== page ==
There is a lot to consider when it comes to resolving the difficulties for your children following the breakdown of your relationship. Whether you are married, cohabiting or in a same-sex relationship, the family law solicitors at Breakthrough Family Law will work hard to get matters sorted out as quickly and straightforwardly as possible, with the best interests of your children central to all advice and representation.
How do I make child arrangements after divorce or separation?
The first and most important matter that needs to be determined is who has ‘parental responsibility’ for your children. Parental responsibility is the legal term used to refer to the rights and responsibilities that the parties have for their children, and includes the responsibility to:
- provide a home for the child
- protect and maintain the child
Who has parental responsibility?
All mothers have automatic parental responsibility, as do all fathers who are married to the child’s mother. Unmarried fathers have parental responsibility if their names are listed on the child's birth certificate (this rule applies from 1 December 2003).
Why is having parental responsibility important?
A parent needs to establish they have parental responsibility before they can make any application in relation to the child. This might cover decisions such as where the child will live, if a parent can take a child with them when moving overseas, or other matters such as where the child should go to school or whether they should have a particular medical treatment.
What if I do not have parental responsibility?
If it turns out you do not, you can take steps to acquire parental responsibility. This can be done by an official agreement with the child’s mother or by applying for an order from a court.
Will I have to go to court to sort out arrangements for my children?
In the majority of cases, every attempt will be made to avoid going to court as doing so can be costly and emotionally draining for everyone involved. Under the ‘no order' principle, judges take the view that it is better for children that their parents come to a fair and amicable agreement about child arrangements rather than this being achieved by a court order.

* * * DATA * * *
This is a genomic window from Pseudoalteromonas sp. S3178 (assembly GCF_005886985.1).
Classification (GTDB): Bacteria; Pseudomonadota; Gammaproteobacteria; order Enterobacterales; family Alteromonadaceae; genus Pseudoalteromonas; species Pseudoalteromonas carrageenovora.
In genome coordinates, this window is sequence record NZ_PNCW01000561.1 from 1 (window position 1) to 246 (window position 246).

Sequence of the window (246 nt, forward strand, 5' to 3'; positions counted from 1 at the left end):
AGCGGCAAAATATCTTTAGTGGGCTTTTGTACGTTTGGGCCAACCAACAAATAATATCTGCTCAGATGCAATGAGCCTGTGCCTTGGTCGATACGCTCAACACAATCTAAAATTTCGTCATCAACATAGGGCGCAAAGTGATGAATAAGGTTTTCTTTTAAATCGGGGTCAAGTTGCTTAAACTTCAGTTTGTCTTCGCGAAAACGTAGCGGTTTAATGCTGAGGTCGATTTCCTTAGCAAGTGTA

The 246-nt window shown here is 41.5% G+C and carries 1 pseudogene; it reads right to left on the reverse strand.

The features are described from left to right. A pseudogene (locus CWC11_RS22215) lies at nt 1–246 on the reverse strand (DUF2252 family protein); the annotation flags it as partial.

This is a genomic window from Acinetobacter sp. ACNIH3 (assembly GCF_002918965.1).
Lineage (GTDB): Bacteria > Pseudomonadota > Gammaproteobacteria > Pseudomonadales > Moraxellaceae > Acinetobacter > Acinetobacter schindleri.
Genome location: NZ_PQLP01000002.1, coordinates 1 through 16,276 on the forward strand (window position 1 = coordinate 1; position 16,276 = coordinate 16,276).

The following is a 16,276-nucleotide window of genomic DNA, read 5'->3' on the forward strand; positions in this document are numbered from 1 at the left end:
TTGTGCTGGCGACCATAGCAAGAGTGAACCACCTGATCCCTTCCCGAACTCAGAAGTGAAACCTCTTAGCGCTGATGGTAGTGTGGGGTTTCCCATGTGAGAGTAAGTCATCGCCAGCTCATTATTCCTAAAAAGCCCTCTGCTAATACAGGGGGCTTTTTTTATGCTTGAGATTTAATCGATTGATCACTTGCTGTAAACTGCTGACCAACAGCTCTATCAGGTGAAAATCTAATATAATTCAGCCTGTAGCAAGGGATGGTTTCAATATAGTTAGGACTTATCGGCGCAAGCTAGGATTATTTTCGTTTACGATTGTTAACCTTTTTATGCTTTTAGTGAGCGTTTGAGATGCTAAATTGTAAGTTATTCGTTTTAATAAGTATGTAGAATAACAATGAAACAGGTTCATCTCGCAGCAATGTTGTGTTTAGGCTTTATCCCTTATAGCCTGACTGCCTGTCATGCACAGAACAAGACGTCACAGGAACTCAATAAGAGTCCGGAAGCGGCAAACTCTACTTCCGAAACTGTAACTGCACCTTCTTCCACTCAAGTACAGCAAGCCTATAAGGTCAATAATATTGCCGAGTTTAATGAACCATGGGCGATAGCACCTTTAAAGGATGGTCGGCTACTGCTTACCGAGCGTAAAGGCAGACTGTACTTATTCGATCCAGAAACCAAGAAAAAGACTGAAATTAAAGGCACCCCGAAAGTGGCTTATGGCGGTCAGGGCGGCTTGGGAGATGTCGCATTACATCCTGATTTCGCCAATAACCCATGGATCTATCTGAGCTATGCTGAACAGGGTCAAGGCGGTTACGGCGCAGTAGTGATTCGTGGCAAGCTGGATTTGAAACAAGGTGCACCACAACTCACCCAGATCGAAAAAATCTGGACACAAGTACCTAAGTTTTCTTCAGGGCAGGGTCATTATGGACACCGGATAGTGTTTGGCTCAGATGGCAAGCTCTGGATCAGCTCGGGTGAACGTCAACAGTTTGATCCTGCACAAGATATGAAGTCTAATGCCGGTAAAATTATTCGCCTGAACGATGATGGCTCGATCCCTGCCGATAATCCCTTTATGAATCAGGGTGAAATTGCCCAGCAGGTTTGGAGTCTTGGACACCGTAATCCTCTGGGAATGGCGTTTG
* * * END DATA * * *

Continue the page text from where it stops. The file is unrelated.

When will the court intervene in child arrangements?
The court will only get involved if it is clear the parents are unable to come to an agreement themselves. If this happens, a judge will make a decision, with the child’s welfare being the paramount consideration. It should be noted that before an application to the court can be made, it is necessary for the parties to attempt a process of mediation. If mediation is unsuccessful, the mediator will have to sign off on the formal application that will subsequently be made to the court.
How does the judge decide on child arrangements?
The judge will be assisted by an officer of the court, known as a CAFCASS (Court Advisory and Family Court Support Service) Officer. A CAFCASS Officer usually has expertise in social work and is often regarded as the ‘eyes and ears' of the judge. They will visit and interview both parents, the children as well as other people who have had dealings with the children such as teachers and, in some cases, the police and social services.
The findings of the CAFCASS Officer are taken seriously by the court when determining what is best for the children. A report, which can take months to prepare, will be presented to the court. After this, if it is not possible for the parents to reach agreement in relation to the children, the court will have no option but to list the matter as a full Final Hearing. Fixing a date for this Hearing can also take many months. When this takes place both parents will have to give evidence about their views on the issues surrounding the children, which can often be a difficult experience.
Contact our Child Law Solicitors Beaconsfield, Berkhamsted, Chesham, Harrow and Chorleywood
Our experienced child arrangement lawyers, assisting in Beaconsfield, Berkhamsted, Chesham, Harrow and Chorleywood, offer a specialist service to get the best possible result for you. We strive to take the tension out of stressful and emotional situations by advising on appropriate strategies for dealing with outcomes for children, in the hope of avoiding costly court proceedings and enabling children to be settled into a happy routine and structure once the parents have ended their relationship. If you need advice on child arrangements following the breakdown of your relationship, contact us today on 01494 776 696 or using our online form to arrange an appointment with one of our team.